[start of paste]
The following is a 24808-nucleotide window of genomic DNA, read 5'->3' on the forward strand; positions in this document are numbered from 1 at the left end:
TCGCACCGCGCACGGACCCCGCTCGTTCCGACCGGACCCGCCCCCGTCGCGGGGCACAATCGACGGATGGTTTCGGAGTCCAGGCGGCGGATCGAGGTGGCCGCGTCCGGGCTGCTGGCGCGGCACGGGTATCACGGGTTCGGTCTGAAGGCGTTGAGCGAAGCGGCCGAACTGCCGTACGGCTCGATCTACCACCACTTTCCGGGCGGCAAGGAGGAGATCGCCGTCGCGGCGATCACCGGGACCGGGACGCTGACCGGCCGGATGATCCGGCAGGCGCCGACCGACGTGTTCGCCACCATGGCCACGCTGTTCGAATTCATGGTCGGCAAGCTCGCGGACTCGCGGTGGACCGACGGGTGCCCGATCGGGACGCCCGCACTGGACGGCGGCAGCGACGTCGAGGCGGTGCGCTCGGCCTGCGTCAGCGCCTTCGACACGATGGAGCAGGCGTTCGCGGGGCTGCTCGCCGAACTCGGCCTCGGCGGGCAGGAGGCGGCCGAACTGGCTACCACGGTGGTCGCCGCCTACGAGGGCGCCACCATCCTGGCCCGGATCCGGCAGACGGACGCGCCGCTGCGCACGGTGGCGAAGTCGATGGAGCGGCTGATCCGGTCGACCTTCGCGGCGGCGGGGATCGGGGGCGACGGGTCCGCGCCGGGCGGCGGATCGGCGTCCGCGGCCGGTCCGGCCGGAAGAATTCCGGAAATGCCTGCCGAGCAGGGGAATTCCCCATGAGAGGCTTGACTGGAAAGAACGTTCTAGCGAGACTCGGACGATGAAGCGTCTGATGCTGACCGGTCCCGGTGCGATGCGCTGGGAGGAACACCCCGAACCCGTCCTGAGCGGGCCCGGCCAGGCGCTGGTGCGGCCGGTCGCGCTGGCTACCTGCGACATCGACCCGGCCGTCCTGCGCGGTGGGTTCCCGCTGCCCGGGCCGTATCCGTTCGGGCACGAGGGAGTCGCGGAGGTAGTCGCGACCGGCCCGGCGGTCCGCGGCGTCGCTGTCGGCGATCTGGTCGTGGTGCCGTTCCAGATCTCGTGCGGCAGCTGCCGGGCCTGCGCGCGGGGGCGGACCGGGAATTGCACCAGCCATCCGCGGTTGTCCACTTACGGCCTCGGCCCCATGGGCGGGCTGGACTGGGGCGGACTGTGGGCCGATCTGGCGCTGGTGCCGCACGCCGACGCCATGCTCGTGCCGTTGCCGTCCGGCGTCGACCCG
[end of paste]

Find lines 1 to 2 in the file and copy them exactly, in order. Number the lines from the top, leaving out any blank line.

The following is a 24808-nucleotide window of genomic DNA, read 5'->3' on the forward strand; positions in this document are numbered from 1 at the left end:
TCGCACCGCGCACGGACCCCGCTCGTTCCGACCGGACCCGCCCCCGTCGCGGGGCACAATCGACGGATGGTTTCGGAGTCCAGGCGGCGGATCGAGGTGGCCGCGTCCGGGCTGCTGGCGCGGCACGGGTATCACGGGTTCGGTCTGAAGGCGTTGAGCGAAGCGGCCGAACTGCCGTACGGCTCGATCTACCACCACTTTCCGGGCGGCAAGGAGGAGATCGCCGTCGCGGCGATCACCGGGACCGGGACGCTGACCGGCCGGATGATCCGGCAGGCGCCGACCGACGTGTTCGCCACCATGGCCACGCTGTTCGAATTCATGGTCGGCAAGCTCGCGGACTCGCGGTGGACCGACGGGTGCCCGATCGGGACGCCCGCACTGGACGGCGGCAGCGACGTCGAGGCGGTGCGCTCGGCCTGCGTCAGCGCCTTCGACACGATGGAGCAGGCGTTCGCGGGGCTGCTCGCCGAACTCGGCCTCGGCGGGCAGGAGGCGGCCGAACTGGCTACCACGGTGGTCGCCGCCTACGAGGGCGCCACCATCCTGGCCCGGATCCGGCAGACGGACGCGCCGCTGCGCACGGTGGCGAAGTCGATGGAGCGGCTGATCCGGTCGACCTTCGCGGCGGCGGGGATCGGGGGCGACGGGTCCGCGCCGGGCGGCGGATCGGCGTCCGCGGCCGGTCCGGCCGGAAGAATTCCGGAAATGCCTGCCGAGCAGGGGAATTCCCCATGAGAGGCTTGACTGGAAAGAACGTTCTAGCGAGACTCGGACGATGAAGCGTCTGATGCTGACCGGTCCCGGTGCGATGCGCTGGGAGGAACACCCCGAACCCGTCCTGAGCGGGCCCGGCCAGGCGCTGGTGCGGCCGGTCGCGCTGGCTACCTGCGACATCGACCCGGCCGTCCTGCGCGGTGGGTTCCCGCTGCCCGGGCCGTATCCGTTCGGGCACGAGGGAGTCGCGGAGGTAGTCGCGACCGGCCCGGCGGTCCGCGGCGTCGCTGTCGGCGATCTGGTCGTGGTGCCGTTCCAGATCTCGTGCGGCAGCTGCCGGGCCTGCGCGCGGGGGCGGACCGGGAATTGCACCAGCCATCCGCGGTTGTCCACTTACGGCCTCGGCCCCATGGGCGGGCTGGACTGGGGCGGACTGTGGGCCGATCTGGCGCTGGTGCCGCACGCCGACGCCATGCTCGTGCCGTTGCCGTCCGGCGTCGACCCG